‘Investors Are Running out of Havens’ — Erratic Behavior in US Bond Markets Points to Deep Recession, Elevated Sovereign Risk – Economics Bitcoin News


Long-dated US Treasury yields have been erratic this year and this week the 10-year Treasury yield topped 3.5% for the first time in a decade. After the Fed raised interest rates by 75 basis points (basis points), 10-year notes hit 3.642% and 2-year Treasuries jumped to a 15-year high at 4.090%. The curve between the 2-year and 10-year notes shows that the odds of a deep US recession have increased and recent reports say bond traders have been “faced with the wildest volatility of their careers”.

2 quarters of negative GDP, blistering inflation and extremely volatile T-Notes

At the end of July, after the second consecutive quarter of negative gross domestic product (GDP), some economists and market strategists emphasized that the US is in recession. However, the Biden administration disagreed, and the White House published an article defining the start of a recession from the perspective of the National Bureau of Economic Research. In addition, blistering inflation has devastated Americans, and market analysts believe rising consumer prices also portend a recession in the United States.

Two-year T-Note chart on September 22, 2022.

One of the biggest signals, however, is the yield curve, which measures long-term debt against short-term debt by monitoring the yields on 2-year and 10-year Treasury bills. Many analysts believe that an inverted yield curve is one of the strongest signs of a recession. The inverted yield curve is unusual, but not in 2022 as bond traders struggled with a crazy trading environment that year. This week, 2-year and 10-year Treasury note (T-Note) yields broke records as the 19-year T-Note surpassed 3.5% for the first time since 2011 on September 19th. On the same day, the two-year T-Note hit a 15-year high for the first time since 2007, yielding 3.97%.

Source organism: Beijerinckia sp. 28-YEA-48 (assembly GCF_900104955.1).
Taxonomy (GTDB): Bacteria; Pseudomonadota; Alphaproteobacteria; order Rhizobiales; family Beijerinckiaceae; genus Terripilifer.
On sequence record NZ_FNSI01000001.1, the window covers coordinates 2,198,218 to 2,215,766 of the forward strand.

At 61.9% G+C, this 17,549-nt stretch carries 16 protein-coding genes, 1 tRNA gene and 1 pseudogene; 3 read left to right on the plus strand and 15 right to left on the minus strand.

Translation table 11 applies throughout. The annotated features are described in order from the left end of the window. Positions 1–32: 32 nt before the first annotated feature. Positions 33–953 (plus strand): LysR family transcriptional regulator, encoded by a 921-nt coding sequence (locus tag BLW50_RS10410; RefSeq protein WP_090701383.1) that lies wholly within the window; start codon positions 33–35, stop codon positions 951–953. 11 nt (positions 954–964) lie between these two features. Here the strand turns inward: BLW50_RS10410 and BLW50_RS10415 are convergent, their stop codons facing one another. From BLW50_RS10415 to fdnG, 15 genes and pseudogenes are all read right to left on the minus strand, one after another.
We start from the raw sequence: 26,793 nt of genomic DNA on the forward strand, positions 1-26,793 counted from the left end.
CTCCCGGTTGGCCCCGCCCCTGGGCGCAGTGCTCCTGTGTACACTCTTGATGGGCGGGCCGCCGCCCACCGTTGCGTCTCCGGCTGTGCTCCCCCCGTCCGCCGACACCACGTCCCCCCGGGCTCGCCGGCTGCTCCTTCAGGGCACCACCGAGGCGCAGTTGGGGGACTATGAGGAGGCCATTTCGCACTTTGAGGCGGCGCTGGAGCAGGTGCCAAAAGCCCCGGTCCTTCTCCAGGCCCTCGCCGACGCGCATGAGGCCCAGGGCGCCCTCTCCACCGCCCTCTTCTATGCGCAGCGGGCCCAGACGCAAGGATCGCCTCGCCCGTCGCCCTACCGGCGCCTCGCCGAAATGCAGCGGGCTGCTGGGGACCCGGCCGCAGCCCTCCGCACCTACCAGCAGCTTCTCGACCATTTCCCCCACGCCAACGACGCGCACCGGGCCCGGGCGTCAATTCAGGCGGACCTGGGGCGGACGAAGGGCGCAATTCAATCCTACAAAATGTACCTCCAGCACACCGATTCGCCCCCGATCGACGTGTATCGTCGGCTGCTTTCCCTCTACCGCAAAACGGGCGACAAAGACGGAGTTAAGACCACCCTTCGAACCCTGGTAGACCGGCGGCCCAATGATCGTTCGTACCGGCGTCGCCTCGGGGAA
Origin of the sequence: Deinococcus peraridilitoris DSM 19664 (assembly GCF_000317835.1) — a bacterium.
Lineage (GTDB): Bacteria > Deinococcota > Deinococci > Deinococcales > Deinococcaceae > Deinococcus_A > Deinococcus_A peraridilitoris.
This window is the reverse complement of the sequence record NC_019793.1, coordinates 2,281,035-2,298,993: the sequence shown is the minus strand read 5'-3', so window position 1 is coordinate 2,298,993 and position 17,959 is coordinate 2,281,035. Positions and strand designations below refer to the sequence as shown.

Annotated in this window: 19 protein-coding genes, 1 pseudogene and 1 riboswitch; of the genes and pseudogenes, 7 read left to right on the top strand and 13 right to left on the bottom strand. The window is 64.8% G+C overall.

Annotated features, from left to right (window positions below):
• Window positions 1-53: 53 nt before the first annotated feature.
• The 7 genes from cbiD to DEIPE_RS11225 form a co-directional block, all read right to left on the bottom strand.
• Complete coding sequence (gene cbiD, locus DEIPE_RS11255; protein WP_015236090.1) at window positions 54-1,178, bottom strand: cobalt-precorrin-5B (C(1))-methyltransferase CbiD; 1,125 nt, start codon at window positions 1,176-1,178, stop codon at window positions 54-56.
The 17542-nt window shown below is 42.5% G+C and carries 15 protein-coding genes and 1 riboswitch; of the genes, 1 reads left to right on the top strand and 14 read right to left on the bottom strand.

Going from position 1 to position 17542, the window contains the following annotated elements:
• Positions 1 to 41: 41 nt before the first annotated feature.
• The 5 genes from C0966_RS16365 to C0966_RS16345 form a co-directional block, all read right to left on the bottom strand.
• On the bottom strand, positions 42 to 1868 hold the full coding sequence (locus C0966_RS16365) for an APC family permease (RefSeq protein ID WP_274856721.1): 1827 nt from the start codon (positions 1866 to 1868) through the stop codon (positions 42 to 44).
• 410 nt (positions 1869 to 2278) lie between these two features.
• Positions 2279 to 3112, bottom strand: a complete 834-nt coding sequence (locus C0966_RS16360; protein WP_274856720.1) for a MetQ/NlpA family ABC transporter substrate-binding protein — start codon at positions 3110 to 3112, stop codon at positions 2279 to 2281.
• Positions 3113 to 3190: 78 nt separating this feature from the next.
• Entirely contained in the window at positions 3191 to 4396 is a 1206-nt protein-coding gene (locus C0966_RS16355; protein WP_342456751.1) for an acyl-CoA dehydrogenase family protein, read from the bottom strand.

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10-year T-Note chart as of September 22, 2022.

Despite the fact that such bond market volatility is usually a sign of a slowing US economy, professional traders claim that the bond markets have been exciting and “fun”. Bloomberg authors Michael MacKenzie and Liz Capo McCormick say that bond markets are “characterized by sudden and wide-ranging daily swings that typically present a benign environment for traders and traders.” Paul Hamill, head of global sales for fixed income, currencies and commodities at Citadel Securities, agrees with the Bloomberg reporters.

“We’re right in the sweet spot because rates are really an interesting market and clients are excited to trade,” Hamill said Wednesday. “Everyone spends all day talking to customers and talking to each other. It was fun.”

Sovereign risk rises, 2-10-year T-Note yield curve slides to 58 basis points – BMO Capital Markets analyst says “investors are running out of havens”